Analysis from Barnsley's 2-1 defeat at Birmingham City yesterday, which kept them last in the Championship. The hosts went 2-0 up before a late Victor Adeboyejo strike.

LOSS AGAINST OFF-FORM SIDE BIG MISSED OPPORTUNITY THIS defeat meant that, with 21 games left, Barnsley could not reach last season’s points tally of 78 or beat the 23 wins they accrued in that campaign.

It has been obvious since the opening weeks that they would not reach those heights again but those are shocking statistics at pretty much the halfway point and put into perspective their alarming fall from their promotion challenge of a year ago.

The unbeaten run in the new year that some fans had sarcastically joked about cane to an end in their first league match of 2022.

In the context of a season when winning any game is extremely difficult for the Reds, this was among the more winnable fixtures.

Birmingham were 18th and had not won in seven, with five defeats including an FA Cup loss to League One Plymouth Argyle with a full-strength side in their previous home match.

The Reds had the first three shots on target - drawing three good saves at 0-0 - then had the only clear-cut chances of the last 35 minutes. But in-between that they conceded twice, as well as several other chances, as they were haunted by their familiar failings of this season - losing the big moments, losing midfield control, missing chances, conceding poor goals and not putting together a consistent 90 minutes.

Playing a third game of the week, having conceded six at Fulham on Tuesday, City let the Reds have far more space than usual on the attack.

But Barnsley are the lowest scorers in the division and, in their first league match for three and a half weeks, they lacked the sharpness needed to collect points.

Eight of Birmingham's 11 had played 100 or more Championship games and were at least 27 years old, while neither applied to any of Barnsley's players. In the end, that experience told as they took their chances and left the Reds last, eight points off safety.

Birmingham had made the most fouls and fewest passes in the division while Reds boss Poya Asbaghi described them pre-match as 'really direct'.

While they did go long often, the possession was an even 50/50 split and the hosts actually made more passes than Barnsley who seemed to struggle increasingly to play the ball to each other.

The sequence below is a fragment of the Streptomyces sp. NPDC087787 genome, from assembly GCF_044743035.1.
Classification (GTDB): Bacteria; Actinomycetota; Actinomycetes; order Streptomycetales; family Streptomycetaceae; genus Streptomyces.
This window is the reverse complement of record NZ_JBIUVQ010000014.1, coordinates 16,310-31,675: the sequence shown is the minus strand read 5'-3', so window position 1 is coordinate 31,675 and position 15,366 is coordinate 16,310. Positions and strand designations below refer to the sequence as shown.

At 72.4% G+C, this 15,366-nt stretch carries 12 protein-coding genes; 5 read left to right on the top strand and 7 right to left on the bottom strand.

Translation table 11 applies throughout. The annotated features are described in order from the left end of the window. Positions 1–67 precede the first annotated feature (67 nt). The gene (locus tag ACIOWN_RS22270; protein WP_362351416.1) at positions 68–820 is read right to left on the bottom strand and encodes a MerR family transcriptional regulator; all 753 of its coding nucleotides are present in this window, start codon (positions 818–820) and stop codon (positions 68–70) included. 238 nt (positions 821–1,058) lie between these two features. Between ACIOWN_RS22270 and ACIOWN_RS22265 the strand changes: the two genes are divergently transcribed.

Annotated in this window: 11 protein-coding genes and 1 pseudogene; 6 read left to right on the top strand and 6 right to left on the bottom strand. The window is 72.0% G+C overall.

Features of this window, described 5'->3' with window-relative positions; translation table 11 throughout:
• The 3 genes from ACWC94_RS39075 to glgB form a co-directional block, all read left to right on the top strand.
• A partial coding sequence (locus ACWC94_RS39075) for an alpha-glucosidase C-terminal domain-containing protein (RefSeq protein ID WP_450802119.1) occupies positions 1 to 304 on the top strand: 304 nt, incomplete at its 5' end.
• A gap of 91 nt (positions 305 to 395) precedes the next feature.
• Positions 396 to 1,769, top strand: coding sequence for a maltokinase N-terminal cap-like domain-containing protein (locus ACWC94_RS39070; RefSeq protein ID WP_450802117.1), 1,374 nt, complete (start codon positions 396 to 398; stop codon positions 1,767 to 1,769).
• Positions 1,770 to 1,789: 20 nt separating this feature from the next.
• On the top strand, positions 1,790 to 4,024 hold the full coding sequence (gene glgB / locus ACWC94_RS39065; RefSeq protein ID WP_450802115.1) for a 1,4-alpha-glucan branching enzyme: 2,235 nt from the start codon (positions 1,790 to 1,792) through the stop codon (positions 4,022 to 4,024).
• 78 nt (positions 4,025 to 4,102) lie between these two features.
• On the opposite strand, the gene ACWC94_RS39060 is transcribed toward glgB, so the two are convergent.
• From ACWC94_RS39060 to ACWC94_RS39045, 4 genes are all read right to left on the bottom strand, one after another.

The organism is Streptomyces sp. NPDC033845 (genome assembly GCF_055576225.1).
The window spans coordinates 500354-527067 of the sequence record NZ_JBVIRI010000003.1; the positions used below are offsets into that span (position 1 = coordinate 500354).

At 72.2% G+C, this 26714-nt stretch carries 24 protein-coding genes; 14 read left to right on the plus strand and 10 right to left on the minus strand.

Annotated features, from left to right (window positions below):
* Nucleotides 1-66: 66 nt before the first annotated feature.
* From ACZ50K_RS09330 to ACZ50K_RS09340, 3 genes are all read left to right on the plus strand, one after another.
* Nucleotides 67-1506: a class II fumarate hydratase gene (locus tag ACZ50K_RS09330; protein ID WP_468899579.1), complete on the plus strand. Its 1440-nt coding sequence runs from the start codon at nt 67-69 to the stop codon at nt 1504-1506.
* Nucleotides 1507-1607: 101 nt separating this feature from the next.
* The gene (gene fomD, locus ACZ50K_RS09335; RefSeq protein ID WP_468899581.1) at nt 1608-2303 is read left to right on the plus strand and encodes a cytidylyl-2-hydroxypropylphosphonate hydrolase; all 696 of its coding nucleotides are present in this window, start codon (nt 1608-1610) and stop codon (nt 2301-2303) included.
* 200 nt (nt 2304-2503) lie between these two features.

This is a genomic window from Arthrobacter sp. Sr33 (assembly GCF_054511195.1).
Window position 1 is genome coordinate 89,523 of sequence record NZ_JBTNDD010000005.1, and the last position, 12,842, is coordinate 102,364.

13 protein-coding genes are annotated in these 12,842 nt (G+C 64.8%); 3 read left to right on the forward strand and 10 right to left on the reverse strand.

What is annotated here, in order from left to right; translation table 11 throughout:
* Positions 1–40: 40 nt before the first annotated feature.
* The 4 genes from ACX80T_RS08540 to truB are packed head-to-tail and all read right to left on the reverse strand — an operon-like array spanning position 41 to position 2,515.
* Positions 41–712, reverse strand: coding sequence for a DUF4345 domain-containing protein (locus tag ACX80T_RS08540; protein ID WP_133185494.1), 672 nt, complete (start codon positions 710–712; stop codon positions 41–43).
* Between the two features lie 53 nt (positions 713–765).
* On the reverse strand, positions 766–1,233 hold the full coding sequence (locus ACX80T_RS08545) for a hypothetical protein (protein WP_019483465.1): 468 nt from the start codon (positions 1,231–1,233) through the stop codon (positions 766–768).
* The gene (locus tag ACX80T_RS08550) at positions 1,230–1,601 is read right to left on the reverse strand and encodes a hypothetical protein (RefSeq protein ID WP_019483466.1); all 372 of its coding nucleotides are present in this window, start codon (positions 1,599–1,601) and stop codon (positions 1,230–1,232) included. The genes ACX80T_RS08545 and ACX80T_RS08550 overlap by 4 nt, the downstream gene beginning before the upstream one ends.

Doncaster Rovers’ win at MK Dons left Barnsley as the only EFL club yet to win an away game this season.

The Reds have not won in 13 on the road, drawing four and losing nine, including eight losses in their last nine.

It is their longest wait for a first away win of a season since 1975/76 and the longest winless away league run at any point since a 16-match sequence in the 2007/08 season.

Since around 1,000 fans went to both Fulham and Peterborough, the away end numbers have been understandably shrinking despite shorter trips to Preston, Blackburn and Birmingham.

There were 605 at St Andrew’s, with chants coming from the away end of ‘we want Conway out’ and ‘we want our Barnsley back.’

A group of about 500 Birmingham fans marched from the city centre to the ground, letting off flares, to protest against their owners - and the Reds fans are also severely disgruntled. They need to see a lot more on the pitch and in the transfer market in the next week, but it could already be too late.


Brad Collins has been Barnsley's best player this season by a significant distance, but he had a rare poor game on Saturday.

The goalkeeper looked nervous all afternoon, dropping a cross in the second minute which would have led to a goal if not for a touch by the offside Lukas Jutkiewicz, who later intercepted a Collins clearance just outside the box before the hosts wasted another chance.

Collins could do nothing about the opener but was at fault for the suckerpunch second goal just after the break, missing a corner which was tapped in by former Reds trialist Scott Hogan.

He has barely made any mistakes all season, and possibly was just rusty in his first game for 23 days, but this error could show the lack of confidence throughout the whole squad is infecting even the best players.


Victor Adeboyejo capped an impressive individual performance with his third goal of the season.

He was Barnsley’s best player, winning the ball in dangerous areas, driving at the home defence and some playing intelligent passes, with the highest pass completion rate.

Despite playing out of position as a number ten behind the striker, he could have had two assists in the first half and was denied a goal by a fine save.

Victor has often been a scapegoat for fans, and his tally of nine goals in 88 matches is clearly disappointing.

But 63 of those appearances have been off the bench and he has the most goals per minute of any Barnsley player this season.

Aged 24, and the longest-serving first team outfielder, he has to step up and become a key player in the absence of Cauley Woodrow.


Poya Asbaghi has not won any of his first seven league games, which matches John McSeveney’s wait for a first league victory as Barnsley boss a half century ago.

He was lacking in options due to injuries, Covid, and the club’s failure to sign anyone in the window, and he has inherited a terrible situation, but some of decisions were surprising.

The 4-2-3-1 formation leaves Barnsley outnumbered in central midfield - their weakest area - with attacking threats such as Carlton Morris having to play as a winger and do plenty of defensive work.

Then there was the replacement at 2-0 down of Romal Palmer by Jasper Moon - centre-back by trade - instead of Will Hondermarck, a much more attacking midfielder. Asbaghi said that was due to Moon’s long throws, which have not been particularly threatening.

Most of the damage was done before Asbaghi was appointed but he needs to start winning games at some point if he is to convince that he is the right man to lead Barnsley in the long-term future.